AMI was diagnosed according to international guidelines, and was based on evidence of myocardial necrosis and ischaemia,16 including ECG and imaging findings. Necrosis was defined as a 20% increase or decrease in cardiac troponin concentration, with at least one value above the 99th percentile of the normal population. Diagnosis of UAP was based on ischaemic symptoms, ECG changes, and objective investigations (exercise stress testing, stress echocardiography, computed tomographic coronary angiography [CTCA], myocardial perfusion scan or angiography) with normal biomarker levels. This included patients with new symptoms or a changing symptom pattern (ie, from stable to unstable angina). Patients with equivocal ECG changes but clear positive changes on exercise testing or imaging evidence of critical coronary stenosis were also classified as having UAP.

Statistical analysis

Baseline demographic data are reported for the entire cohort. Median LOS, the proportion of patients with ACS, and the proportion of patients undergoing objective testing are reported. Data were analysed in Stata 14 (StataCorp).

Ethics approval

The IMPACT study was approved by the Royal Brisbane and Women’s Hospital Human Research and Ethics Committee (reference, HREC/10/QRBW/403). Informed consent was obtained from all participants.

Results

The mean age of the 1366 participants was 50.9 years (standard deviation, 12.8 years), and 819 (60%) were men (Box 2). The IMPACT protocol stratified 244 (17.9%) patients as being at low risk, 789 (57.7%) at intermediate risk, and 333 (24.4%) at high risk of an ACS (Box 2, Box 3). Two patients with diabetes were incorrectly enrolled as low risk patients, as was one patient with an estimated glomerular filtration rate of 59 mL/min/1.73 m2. Nineteen patients were incorrectly enrolled as intermediate risk patients, including five who reported syncope at presentation, nine who were in Killip class II or above, two who had elevated troponin values (0.043 µg/L), and three with ECG abnormalities. All were ultimately diagnosed with non-cardiovascular disease, except for two diagnosed with “other cardiovascular complaints” (pulmonary embolism, syncope of uncertain cause).

Objective testing of 741 low and intermediate risk patients (71.7%) was undertaken (Box 4), including 77 tests (7.5%) in an outpatient setting. The median hospital LOS was 5.1 hours (interquartile range [IQR], 4.2–6.6 h) for low risk and 7.7 hours (IQR, 6.1–21 h) for intermediate risk patients (Box 5).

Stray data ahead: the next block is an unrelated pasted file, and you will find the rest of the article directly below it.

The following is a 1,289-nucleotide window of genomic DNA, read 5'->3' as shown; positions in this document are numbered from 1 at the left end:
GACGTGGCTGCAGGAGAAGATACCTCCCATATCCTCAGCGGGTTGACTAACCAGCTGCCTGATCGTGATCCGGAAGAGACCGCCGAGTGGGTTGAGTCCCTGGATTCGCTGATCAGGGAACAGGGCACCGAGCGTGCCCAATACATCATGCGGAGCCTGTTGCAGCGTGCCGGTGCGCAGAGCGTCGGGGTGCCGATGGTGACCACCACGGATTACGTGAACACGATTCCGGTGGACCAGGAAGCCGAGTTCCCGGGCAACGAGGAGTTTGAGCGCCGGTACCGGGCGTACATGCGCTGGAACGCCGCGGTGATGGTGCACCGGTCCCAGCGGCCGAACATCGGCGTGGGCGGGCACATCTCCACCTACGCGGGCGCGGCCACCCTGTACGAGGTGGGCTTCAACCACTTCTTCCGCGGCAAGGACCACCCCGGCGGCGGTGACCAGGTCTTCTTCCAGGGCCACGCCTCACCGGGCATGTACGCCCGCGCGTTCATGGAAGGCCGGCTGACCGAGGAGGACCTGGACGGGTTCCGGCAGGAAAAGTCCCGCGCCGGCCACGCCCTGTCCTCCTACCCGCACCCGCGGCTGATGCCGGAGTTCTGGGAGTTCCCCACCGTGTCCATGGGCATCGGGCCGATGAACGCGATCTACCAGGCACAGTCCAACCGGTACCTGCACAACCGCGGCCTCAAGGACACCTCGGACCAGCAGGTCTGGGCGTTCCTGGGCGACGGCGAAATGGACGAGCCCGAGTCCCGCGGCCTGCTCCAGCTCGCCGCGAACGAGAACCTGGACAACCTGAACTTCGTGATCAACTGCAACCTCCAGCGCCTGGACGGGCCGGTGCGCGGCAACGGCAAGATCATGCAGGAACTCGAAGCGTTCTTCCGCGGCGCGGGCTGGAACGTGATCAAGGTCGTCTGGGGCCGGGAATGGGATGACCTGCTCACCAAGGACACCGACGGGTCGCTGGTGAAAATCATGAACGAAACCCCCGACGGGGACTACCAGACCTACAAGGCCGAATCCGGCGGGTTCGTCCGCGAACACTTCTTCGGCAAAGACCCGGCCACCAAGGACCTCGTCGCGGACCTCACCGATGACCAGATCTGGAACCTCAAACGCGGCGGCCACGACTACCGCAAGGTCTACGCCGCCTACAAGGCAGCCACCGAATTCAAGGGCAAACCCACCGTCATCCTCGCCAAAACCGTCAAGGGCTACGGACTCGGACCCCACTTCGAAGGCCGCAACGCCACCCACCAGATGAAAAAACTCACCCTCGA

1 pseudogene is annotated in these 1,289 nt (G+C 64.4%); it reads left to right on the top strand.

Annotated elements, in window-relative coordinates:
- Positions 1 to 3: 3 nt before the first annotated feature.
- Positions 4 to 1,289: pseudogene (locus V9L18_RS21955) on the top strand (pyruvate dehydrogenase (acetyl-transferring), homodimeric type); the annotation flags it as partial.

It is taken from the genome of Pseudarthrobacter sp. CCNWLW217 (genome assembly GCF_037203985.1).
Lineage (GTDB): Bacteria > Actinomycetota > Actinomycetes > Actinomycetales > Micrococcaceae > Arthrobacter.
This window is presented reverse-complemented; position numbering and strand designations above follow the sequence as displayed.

The overall 30-day ACS rate was 6.6%. There were no cases of ACS in the low risk group and 14 (1.8%) in the intermediate risk group (Box 5). ACS was identified in 13 patients in the intermediate risk group by inpatient objective testing, including eight who had an exercise stress test as their first test. The other five patients underwent other initial testing because of physical inability (one), ECG abnormalities that were not classically ischaemic (one), and clinician decision (three patients). Of the 14 patients with an ACS, one underwent CTCA, three angiography, and one echocardiography. One patient had discharged themselves against medical advice before objective testing, and had an outpatient exercise stress test the next day that indicated ischaemia; they were diagnosed with UAP and therefore classed as a missed case of ACS.

Discussion

The combination of risk stratification, 2-hour serial troponin results, and selected early objective testing for coronary ischaemia according to the IMPACT protocol provided a safe and efficient means for assessing chest pain in the ED. IMPACT reduced the median total chest pain assessment period for the three-quarters of patients stratified as being at low (18%) or intermediate risk (58%), and removed the need for outpatient testing of these patients. Moreover, IMPACT identified a group of low risk patients for whom forgoing objective testing beyond troponin and ECG testing was appropriate and safe.

The IMPACT study is the first large trial to employ widely available diagnostic tools, to implement a strategy of no additional testing for low risk patients, and to report the outcomes. While some of the patients stratified in the low risk group underwent objective testing, no low risk patient was subsequently diagnosed with an ACS. IMPACT thus identified a sizeable group of patients (17.9% of presenting patients) with a negligible 30-day risk of an ACS who could be safely discharged without objective testing.

Because of their observational nature, earlier trials of protocols for identifying low risk patients, including the 2-hour Accelerated Diagnostic protocol to Assess Patients with chest pain Trial (ADAPT),3 HEART,17 and the Emergency Department Assessment of Chest pain Score (EDACS)18 could not inform clinicians about whether there was a need for ongoing investigation. Clinician gestalt (overall clinical judgement) may allow confident discharge of about one-quarter of patients with respect to AMI19, but the safety of this approach has not been tested more broadly for ACS. Diagnostic strategies employing CTCA may identify low risk patients and reduce ED LOS, but it is not universally available, and is associated with increased rates of coronary angiography and revascularisation.20